“People are always longing for someone to help them realize their best selves,” – Mary Haskell
(portrait drawn by artist Kahlil Gibran)
Today is writer, art patron (b. in South Carolina, 1873) Boston school principal, Mary Haskell’s birthday…that is, the big 149 yrs! Can you handle it?
(This is probably the most biased birthday greeting I’ve written, upon reading back…😅 all in good cheer✔️.)
…It is interesting that this time of year brings together many of the authors I had featured on the blog in this little ongoing unfolding of the past, a historical story to present day, a meditation on their lives and my own, and also a good way to summarize these authors I’ve learned about…
(—Okay, I guess someone is smoking now for Mary Haskell; I smell the marijuana scent coming through my wardrobe closet…not a Jane…but a Mary is it?! I am not smoking anything either…💕
It began when I was looking for a female poet from the Middle East having read the poet Rumi for so many years, and I found May Ziadeh pretty quickly. I connected with her words and poetry right away and found her beautiful and a companion even beyond her literature…You know the rest, or if you are curious, in the Archive at the bottom of the page: the month of May (coincidentally :), May 10, 2021: Then on tells of “my own story with May.” (to reference a book title about May and Ameen Rihani, an author and lawyer, colleague of hers I’d written of recently.)
When famous artist and writer, Kahlil Gibran who was from Lebanon, like Miss Ziadeh was in touch with her through letter for her to review his first novel Broken Wings, after May met writer and intellectual, Ameen Rihani at a certain author celebratory event in the Middle East for Gibran, May was a regular writer and poet for the local newspapers in Egypt in the Middle East, while Gibran had emigrated to New York City.
May was intrigued with this man and also wonderfully honest with her critique. She would review it, she’d liked it, and also said that she’d disagreed with a major point of it (and would be a little bit more moderate in her viewpoint on relationships and commitment than Gibran who some would say was not always so considerate), yet May was always up for debate and discussion, and that was part of her role as a very accepting and modest literary host.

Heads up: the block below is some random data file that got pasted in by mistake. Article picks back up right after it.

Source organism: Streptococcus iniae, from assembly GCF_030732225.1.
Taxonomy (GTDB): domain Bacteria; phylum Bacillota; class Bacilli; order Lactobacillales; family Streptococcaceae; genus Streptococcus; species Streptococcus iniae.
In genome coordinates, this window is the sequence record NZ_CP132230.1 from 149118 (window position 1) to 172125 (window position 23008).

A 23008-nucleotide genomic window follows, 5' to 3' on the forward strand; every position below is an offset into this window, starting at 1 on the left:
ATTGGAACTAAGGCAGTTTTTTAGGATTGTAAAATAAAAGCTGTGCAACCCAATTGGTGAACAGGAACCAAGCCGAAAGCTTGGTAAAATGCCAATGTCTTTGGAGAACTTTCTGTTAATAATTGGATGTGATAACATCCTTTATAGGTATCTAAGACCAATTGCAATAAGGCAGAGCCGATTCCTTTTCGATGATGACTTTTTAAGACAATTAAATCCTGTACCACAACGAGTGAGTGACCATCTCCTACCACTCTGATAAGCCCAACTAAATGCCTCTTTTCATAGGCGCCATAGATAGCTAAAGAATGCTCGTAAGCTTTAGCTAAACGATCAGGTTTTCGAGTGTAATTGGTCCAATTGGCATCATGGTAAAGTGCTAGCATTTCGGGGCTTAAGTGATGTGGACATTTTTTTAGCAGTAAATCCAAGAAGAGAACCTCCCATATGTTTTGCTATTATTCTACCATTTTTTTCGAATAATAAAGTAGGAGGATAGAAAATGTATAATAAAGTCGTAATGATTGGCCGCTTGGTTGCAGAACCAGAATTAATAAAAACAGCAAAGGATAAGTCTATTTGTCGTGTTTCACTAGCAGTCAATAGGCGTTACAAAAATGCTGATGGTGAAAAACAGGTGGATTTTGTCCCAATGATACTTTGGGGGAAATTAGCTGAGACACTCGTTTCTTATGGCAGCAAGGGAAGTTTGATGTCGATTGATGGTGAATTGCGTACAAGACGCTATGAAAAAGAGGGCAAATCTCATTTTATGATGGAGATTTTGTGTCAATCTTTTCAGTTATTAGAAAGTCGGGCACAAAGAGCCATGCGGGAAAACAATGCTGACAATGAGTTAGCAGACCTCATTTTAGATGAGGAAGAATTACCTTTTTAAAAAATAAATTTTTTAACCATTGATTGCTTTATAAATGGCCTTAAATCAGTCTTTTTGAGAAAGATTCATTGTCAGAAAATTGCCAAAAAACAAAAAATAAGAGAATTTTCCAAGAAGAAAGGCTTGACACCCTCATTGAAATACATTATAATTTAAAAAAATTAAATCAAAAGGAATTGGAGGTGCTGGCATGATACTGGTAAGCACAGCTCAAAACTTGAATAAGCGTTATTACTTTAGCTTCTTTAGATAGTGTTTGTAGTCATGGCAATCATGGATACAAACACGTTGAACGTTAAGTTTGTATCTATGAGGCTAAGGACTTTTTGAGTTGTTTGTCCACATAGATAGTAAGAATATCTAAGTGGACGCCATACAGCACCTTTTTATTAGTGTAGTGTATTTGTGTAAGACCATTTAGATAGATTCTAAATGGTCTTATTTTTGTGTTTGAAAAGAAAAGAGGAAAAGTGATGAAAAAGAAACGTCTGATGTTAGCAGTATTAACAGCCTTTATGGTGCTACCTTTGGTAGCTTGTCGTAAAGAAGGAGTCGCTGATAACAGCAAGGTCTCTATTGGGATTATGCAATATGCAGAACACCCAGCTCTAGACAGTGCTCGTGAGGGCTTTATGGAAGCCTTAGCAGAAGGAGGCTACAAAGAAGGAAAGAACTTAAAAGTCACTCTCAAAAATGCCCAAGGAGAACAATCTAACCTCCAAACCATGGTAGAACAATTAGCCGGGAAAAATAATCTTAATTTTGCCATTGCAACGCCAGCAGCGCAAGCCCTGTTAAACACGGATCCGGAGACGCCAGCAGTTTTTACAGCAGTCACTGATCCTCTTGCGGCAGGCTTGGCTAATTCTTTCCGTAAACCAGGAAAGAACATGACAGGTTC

May quickly fell in love with Gibran, who was already in love with Mary Haskell (whom he had met about 4 yrs earlier at his art show in 1904), and it’s important to note too, that the fact that May’s name was Mary at birth (she shortened it to May, pron. Mayy when she started her writing career), some more casual biographers today may not realize which letters were to May Ziadeh from artist, poet, novelist Kahlil Gibran, and which were actually written from him to Mary Haskell, later known as Mini (similar name again), whose birthday it is today. A good clue though is that he’s written to May Z in his native Arabic and had written most likely to Mary H in English.
May wanted to marry Gibran, she communicated her dedication clearly, but Gibran seemed happy with Mary Haskell and would always keep hoping for more even expressing this so in his artwork of her, and she was his art patron and benefactress.
He enjoyed portrait art of this woman he’d loved and he had called her his “Angel.” It is a nice thing on its own.
And toward the end of Gibran’s life in 1926, Mary Haskell would marry Jacob Minis, whose wife had just died. It’s suggestive that Mary Haskell and Gibran were not marrying because Mary’s parents frowned upon the age difference of about 10 yrs—(none of Mary’s writings or books I could find today, she seemed to be a highly nurturing person to Kahlil Gibran, who was like an orphan, losing his mom and his dear sister Mariana very young when they’d first migrated to Boston in the early 20th century.)
Mary Haskell was also deeply proud and would announce that “…this amazing artist, Kahlil Gibran, is in love…in love with me!” whether or not we receive an understanding of her feelings toward Gibran.
And Gibran would say, “Mary, I don’t know if my writing is good, I don’t think my English is good enough to publish books, and I don’t know if I am a true artist.” It is said Gibran had not mastered English the way his elder friend, Ameen Rihani had, it was both their second languages; Gibran was also an incredible painter and visual artist, was a deep thinker.
And Mary would reply, “Your writing is perfect. It is just perfect, Gibran. There is nothing to change about you, or your writing…” And when he would complain that he felt lazy and did not know if he should work more but maybe wasn’t feeling up to it, she would say “Your silence is just as important as your words. Rest as much as you want to rest. Work as much as you want to work. Whatever you happen to do, Gibran, whether it be work or relaxation, is art.” It was good, encouraging advice; she spoke English as her native language, so she could fix up Gibran’s grammar and edit his books to become international best sellers. So at Blush of Dawn, we wish Mary Haskell a happy birthday.